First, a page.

Iran terror attack: Who gains?

#GulfTensions

No terror group could have executed on operation of this sort without the help of one or more state intelligence agencies

Richard Silverstein's picture
Thursday 8 June 2017 12:35 UTC
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In the past, I had a well-informed Israeli source who confirmed Israeli participation in assassinations of Iranian nuclear scientists and explosions at missile bases. Unfortunately, this source passed away some time ago. So what I write here will be based on informed speculation.

No terror group, no matter how adept, could manage to organise and execute an operation of this sort. It required the help of one or more national intelligence agencies

Who gains from the rather spectacular terror attack on two of Iran’s most secure and hallowed institutions: the Majlis and Ayayollah Khomeni’s tomb? Of course, the Islamic State (IS) group, which has claimed responsibility, and with whom Iran is engaged in a vicious battle in Syria and Iraq. Nominally, that is likely the case.  

But no terror group, no matter how adept could manage to organise and execute an operation of this sort. It required the help of one or more national intelligence agencies.

Those who have the most to gain and most capability are the Saudis and Israelis. Both hate the Iranians (for different reasons). Since they know they cannot yet sabotage the most important sign of Iranian reconciliation with the West– the P5+1 nuclear deal - the next best thing is a dramatic strike at the heart of Iran itself.

Not waiting for battle?

As I wrote earlier this week, Saudi Arabia’s new king and crown prince are hardliners flexing their nation’s military might in Yemen and Syria. Iran is yet another enemy they long to defeat.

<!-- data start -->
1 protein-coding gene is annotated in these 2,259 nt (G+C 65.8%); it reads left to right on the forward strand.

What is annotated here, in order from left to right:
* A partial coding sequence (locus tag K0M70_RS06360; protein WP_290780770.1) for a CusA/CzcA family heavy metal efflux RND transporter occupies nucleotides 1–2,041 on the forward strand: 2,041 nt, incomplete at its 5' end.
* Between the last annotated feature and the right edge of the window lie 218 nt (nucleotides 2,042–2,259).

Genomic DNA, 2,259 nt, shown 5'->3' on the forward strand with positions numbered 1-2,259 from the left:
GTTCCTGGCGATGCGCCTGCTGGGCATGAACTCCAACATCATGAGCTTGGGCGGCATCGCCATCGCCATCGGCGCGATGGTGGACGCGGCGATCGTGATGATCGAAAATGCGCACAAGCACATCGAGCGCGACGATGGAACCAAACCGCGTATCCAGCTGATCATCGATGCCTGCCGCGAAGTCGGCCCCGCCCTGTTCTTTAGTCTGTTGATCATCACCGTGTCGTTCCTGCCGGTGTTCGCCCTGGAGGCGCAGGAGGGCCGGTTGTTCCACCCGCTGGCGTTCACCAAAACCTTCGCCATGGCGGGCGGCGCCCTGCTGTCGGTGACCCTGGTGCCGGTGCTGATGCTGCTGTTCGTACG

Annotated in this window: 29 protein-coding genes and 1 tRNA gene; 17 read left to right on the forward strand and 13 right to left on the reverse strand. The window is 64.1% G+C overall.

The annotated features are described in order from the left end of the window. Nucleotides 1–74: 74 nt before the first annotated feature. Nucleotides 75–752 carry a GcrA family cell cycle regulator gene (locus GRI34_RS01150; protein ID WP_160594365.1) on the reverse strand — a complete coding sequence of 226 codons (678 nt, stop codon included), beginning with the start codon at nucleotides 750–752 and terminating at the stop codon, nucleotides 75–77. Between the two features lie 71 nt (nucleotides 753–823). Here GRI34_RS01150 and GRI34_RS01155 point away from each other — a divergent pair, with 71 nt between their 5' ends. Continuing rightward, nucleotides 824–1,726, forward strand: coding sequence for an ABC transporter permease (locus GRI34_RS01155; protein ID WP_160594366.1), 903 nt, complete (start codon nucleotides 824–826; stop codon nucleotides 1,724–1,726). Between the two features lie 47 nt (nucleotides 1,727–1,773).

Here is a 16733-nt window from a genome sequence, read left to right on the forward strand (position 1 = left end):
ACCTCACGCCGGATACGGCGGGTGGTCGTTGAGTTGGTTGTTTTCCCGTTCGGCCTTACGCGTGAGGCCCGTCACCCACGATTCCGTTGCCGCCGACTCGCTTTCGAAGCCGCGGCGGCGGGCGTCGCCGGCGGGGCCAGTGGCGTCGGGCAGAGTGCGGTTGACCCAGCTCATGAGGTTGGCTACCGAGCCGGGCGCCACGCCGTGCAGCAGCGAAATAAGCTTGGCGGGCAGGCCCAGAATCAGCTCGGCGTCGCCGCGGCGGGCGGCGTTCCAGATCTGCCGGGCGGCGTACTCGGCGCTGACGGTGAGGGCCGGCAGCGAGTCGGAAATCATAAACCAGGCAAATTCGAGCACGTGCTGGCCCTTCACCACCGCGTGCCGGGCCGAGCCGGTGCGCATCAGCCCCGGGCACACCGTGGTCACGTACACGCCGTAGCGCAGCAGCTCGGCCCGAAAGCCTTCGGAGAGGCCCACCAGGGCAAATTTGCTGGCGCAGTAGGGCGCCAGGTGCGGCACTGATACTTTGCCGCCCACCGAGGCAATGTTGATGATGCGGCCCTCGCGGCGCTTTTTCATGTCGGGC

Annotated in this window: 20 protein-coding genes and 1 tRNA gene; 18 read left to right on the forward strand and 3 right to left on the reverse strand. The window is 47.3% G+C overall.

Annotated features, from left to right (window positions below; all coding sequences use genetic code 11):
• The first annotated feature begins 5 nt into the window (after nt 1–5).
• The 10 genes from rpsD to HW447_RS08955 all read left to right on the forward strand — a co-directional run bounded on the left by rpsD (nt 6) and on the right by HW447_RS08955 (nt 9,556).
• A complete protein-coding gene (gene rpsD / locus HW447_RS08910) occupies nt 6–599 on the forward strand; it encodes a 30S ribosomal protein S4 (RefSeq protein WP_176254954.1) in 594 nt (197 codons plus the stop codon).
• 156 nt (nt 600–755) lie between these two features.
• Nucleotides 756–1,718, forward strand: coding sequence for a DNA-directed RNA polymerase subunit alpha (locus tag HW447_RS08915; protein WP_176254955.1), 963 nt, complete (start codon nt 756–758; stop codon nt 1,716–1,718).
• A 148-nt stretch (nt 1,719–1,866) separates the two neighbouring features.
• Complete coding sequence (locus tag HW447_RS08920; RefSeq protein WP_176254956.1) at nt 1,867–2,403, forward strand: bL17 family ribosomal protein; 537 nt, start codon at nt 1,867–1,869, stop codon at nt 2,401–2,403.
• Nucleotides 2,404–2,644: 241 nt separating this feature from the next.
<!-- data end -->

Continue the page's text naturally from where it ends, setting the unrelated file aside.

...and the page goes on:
For this reason, the Gulf states’ newly declared attack and siege against Qatar, a result in some measure of its moderate stance regarding Iran, is part and parcel of this hardening of relations in the region. All of which is directed from Riyadh.

Hours after the attack, the Persian service (largely funded by the Israeli defence ministry) suddenly resumed operations. Trust me, developments like that in Israel are not accidental

More support for the claim of Saudi support, if not direct involvement, comes from a statement which the kingdom’s deputy crown prince made in early May: "We won’t wait for the battle to be in Saudi Arabia. Instead, we will work so that the battle is for them in Iran,” Salman added.

It’s more than a coincidence that just last month, Voice of Israel’s Persian service went off the air in Israel as a result of the transition to a new broadcasting model, despite the protests of veteran Israeli Persian hands like broadcaster Menashe Amir. On Wednesday, just hours after the terror attack, the Persian service (which is largely funded by the Israeli defence ministry) suddenly resumed operations. Trust me, developments like that in Israel are not accidental.

Exploiting grievances

Meir Dagan, when he was Mossad chief, told an Israeli interviewer that Israel exploited internal ethnic grievances inside Iran to foment strife and terror attacks. Thus it’s no surprise that, according to Muhammad Sahimi, the editor of Iran News & Middle East Reports, the attackers in Tehran were reported to be Iranian (Sunni) Kurds who nurse longstanding aspirations for autonomy within Iran.